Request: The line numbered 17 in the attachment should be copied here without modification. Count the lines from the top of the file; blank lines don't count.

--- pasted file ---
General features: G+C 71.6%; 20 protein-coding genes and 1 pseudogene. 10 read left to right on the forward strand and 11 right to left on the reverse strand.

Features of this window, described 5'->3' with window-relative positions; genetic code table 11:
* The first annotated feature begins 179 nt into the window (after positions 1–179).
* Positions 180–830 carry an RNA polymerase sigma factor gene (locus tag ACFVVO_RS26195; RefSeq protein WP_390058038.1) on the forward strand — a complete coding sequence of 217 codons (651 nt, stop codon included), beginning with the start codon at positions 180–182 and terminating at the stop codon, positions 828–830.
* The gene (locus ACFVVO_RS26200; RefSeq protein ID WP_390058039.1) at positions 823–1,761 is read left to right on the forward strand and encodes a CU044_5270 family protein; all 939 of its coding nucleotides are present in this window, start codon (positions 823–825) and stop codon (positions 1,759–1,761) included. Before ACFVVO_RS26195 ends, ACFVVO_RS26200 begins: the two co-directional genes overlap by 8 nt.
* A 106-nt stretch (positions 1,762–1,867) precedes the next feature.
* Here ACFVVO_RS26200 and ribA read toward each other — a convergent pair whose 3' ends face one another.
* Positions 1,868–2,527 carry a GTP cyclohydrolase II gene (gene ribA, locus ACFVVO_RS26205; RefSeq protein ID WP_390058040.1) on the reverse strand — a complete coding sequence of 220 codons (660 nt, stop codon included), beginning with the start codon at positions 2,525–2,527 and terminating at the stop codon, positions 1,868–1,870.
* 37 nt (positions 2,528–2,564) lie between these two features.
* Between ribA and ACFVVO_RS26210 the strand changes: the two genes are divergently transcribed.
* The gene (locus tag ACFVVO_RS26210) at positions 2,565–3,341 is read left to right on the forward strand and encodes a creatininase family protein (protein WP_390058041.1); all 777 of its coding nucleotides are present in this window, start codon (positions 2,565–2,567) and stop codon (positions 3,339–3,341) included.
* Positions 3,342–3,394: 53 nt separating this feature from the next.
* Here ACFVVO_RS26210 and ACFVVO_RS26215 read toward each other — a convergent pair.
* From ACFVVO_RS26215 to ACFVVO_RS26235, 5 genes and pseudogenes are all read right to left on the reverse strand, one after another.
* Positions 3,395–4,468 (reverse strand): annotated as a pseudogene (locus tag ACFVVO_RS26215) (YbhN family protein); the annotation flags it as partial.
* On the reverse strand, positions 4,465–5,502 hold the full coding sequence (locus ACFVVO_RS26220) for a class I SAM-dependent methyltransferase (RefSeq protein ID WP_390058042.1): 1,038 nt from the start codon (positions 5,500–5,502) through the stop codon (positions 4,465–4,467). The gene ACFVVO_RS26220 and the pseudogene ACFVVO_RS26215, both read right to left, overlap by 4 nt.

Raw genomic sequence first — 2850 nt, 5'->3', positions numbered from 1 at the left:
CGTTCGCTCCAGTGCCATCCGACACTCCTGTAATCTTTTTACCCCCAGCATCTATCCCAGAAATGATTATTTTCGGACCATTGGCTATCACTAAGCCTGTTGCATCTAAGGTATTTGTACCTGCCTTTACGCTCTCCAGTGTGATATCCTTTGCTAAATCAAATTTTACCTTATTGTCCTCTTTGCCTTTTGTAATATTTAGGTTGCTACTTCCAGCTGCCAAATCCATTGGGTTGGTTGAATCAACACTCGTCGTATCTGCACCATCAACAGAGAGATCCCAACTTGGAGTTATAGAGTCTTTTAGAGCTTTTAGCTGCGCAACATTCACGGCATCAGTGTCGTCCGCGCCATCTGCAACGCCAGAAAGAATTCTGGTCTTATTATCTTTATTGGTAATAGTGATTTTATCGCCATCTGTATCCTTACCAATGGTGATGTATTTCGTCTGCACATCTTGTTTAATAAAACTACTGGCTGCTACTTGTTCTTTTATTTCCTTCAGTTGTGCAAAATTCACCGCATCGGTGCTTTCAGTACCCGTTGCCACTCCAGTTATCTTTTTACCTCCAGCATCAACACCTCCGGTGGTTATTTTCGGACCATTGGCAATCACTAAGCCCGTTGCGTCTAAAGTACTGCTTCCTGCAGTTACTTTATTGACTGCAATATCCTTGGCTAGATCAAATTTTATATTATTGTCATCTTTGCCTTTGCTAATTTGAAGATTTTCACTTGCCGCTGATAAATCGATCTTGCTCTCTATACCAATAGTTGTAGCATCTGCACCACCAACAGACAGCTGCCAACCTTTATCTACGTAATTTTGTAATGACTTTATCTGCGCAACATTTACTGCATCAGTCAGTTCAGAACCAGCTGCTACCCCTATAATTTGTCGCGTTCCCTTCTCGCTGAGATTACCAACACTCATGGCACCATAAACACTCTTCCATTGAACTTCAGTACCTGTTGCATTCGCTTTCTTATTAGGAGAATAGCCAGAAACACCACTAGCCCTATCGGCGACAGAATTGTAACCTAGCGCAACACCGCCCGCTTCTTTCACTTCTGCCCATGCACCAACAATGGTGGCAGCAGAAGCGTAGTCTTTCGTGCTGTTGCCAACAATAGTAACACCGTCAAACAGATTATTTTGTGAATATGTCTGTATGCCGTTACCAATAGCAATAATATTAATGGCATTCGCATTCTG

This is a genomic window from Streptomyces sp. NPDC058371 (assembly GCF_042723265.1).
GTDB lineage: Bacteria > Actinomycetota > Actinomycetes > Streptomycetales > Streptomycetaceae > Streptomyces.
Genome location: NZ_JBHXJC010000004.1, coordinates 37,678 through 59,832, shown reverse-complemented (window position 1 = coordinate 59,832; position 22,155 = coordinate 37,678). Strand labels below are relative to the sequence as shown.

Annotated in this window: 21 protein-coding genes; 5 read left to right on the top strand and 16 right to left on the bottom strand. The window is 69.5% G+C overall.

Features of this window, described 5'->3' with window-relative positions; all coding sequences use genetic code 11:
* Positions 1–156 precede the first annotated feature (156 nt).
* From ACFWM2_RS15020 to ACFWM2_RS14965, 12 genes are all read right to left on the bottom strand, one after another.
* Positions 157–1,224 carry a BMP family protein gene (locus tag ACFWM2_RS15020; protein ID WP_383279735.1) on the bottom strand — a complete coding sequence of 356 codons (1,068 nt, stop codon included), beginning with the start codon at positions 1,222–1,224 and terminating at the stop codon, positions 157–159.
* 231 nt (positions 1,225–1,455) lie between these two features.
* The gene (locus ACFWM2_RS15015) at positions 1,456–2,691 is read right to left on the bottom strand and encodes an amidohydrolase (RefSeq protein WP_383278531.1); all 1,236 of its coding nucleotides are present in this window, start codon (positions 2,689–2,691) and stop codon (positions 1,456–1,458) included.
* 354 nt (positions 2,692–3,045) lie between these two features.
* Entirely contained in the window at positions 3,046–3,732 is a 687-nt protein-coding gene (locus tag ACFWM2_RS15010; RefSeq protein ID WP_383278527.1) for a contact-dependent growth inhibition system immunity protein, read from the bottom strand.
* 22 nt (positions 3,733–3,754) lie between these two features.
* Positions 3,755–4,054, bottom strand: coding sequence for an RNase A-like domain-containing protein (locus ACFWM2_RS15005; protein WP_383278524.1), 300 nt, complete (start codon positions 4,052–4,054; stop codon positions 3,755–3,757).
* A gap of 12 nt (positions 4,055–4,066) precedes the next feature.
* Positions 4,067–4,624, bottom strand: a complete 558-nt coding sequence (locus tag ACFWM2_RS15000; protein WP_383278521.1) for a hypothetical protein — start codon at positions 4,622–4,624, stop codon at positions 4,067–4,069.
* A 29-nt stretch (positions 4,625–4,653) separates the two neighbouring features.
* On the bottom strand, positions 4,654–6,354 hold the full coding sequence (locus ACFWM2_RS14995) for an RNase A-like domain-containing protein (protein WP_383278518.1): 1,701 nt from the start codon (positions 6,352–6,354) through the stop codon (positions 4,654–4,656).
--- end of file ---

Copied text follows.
Raw genomic sequence first — 2850 nt, 5'->3', positions numbered from 1 at the left: